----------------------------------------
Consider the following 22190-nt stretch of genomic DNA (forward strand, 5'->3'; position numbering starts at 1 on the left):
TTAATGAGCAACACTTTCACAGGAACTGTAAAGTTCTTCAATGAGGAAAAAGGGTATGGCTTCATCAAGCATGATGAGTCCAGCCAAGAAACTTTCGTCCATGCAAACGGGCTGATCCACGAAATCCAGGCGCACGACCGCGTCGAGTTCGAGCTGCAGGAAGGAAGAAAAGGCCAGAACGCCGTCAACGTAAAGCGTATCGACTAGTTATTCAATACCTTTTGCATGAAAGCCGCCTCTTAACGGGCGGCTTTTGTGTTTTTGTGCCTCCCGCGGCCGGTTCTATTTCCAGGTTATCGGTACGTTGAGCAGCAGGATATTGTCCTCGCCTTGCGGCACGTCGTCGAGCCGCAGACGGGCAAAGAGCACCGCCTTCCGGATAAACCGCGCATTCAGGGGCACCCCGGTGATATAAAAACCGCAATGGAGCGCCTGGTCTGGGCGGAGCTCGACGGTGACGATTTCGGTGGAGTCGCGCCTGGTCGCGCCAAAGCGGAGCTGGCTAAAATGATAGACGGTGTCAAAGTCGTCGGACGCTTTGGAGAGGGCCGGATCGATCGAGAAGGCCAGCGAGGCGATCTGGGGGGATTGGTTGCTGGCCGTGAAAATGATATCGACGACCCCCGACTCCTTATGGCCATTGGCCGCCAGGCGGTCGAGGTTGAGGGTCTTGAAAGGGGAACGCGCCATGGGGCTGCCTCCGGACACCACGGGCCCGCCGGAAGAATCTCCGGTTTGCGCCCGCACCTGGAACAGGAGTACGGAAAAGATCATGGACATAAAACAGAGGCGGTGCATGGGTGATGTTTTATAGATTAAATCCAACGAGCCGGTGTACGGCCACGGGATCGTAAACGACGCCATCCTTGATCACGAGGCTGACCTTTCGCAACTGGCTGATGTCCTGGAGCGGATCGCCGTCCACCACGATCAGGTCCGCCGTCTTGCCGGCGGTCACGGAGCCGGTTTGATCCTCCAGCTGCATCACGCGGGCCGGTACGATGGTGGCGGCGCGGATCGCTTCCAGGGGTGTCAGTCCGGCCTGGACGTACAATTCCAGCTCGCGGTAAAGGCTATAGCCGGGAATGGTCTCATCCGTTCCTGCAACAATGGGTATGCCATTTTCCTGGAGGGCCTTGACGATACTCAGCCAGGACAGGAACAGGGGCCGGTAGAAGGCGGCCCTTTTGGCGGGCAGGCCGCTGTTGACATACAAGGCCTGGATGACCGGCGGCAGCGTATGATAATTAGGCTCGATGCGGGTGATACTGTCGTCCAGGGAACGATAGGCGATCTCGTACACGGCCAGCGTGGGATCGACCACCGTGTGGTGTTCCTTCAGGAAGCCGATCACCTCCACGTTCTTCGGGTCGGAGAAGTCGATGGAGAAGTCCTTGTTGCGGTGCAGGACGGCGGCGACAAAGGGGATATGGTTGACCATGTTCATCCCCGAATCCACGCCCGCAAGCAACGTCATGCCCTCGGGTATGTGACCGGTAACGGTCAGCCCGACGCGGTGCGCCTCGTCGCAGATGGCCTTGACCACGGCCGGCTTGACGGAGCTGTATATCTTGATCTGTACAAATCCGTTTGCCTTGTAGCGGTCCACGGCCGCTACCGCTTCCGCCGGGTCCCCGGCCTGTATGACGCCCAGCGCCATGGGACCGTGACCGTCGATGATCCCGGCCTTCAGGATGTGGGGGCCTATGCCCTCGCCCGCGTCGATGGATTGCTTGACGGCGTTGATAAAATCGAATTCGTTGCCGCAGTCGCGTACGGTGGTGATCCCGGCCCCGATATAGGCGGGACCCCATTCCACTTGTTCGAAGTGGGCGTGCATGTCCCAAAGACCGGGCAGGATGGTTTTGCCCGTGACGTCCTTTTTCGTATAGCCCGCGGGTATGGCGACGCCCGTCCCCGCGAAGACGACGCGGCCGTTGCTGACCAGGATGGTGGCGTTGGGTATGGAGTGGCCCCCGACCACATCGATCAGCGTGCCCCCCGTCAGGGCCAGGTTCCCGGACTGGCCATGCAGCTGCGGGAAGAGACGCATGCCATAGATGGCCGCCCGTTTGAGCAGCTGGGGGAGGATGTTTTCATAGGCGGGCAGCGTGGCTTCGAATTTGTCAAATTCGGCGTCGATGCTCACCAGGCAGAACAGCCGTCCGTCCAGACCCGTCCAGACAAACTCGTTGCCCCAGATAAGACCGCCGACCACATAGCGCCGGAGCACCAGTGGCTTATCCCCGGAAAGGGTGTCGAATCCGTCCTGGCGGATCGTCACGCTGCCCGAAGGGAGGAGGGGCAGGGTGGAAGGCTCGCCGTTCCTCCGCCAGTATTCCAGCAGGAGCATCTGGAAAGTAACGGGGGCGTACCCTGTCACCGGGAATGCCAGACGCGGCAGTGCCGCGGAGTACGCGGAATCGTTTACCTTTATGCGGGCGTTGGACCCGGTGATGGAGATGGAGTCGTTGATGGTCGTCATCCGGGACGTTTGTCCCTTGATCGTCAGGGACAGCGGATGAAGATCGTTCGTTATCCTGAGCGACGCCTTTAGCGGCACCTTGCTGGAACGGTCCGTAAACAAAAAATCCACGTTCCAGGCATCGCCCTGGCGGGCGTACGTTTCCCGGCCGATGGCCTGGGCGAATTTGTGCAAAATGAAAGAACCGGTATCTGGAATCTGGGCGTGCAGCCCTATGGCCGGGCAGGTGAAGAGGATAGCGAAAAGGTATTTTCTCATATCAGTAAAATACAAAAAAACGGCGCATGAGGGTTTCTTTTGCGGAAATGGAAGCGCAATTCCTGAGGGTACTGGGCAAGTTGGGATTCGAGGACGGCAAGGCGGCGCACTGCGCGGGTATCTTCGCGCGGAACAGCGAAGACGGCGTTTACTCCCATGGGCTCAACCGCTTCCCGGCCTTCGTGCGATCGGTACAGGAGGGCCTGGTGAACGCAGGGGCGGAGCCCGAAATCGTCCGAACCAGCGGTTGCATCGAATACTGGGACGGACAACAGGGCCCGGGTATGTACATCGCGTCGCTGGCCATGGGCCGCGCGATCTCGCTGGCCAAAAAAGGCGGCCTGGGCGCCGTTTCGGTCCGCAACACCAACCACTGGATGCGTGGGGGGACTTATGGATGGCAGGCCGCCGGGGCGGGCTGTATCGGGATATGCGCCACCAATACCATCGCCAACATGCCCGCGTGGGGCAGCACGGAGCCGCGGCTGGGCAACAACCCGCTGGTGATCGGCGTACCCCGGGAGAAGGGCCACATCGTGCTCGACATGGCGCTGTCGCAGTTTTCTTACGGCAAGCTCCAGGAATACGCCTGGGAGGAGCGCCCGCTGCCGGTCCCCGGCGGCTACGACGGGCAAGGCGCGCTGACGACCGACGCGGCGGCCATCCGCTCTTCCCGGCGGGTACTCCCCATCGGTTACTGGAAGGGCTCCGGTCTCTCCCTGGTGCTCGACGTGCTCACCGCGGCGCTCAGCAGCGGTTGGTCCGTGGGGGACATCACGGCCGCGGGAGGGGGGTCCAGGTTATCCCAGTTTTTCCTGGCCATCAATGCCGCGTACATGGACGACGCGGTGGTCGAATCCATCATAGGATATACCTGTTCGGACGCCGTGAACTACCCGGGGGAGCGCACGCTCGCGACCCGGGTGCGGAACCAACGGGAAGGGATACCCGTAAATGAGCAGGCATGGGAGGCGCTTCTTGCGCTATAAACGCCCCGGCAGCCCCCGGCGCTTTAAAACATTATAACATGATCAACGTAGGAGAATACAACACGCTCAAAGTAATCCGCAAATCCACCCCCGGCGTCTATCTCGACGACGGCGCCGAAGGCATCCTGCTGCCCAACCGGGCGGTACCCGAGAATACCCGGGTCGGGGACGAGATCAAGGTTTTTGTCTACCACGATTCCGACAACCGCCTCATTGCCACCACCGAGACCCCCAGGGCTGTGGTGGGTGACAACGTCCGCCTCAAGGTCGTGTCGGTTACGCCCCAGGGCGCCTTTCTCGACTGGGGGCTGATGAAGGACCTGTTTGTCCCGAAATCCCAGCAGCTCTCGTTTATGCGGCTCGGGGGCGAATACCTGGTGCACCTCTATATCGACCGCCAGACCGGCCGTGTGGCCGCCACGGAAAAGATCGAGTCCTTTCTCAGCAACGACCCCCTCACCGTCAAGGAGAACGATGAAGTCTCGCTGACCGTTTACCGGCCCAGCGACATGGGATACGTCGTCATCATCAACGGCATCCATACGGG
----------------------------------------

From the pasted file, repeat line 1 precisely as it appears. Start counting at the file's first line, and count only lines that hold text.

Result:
Consider the following 22190-nt stretch of genomic DNA (forward strand, 5'->3'; position numbering starts at 1 on the left):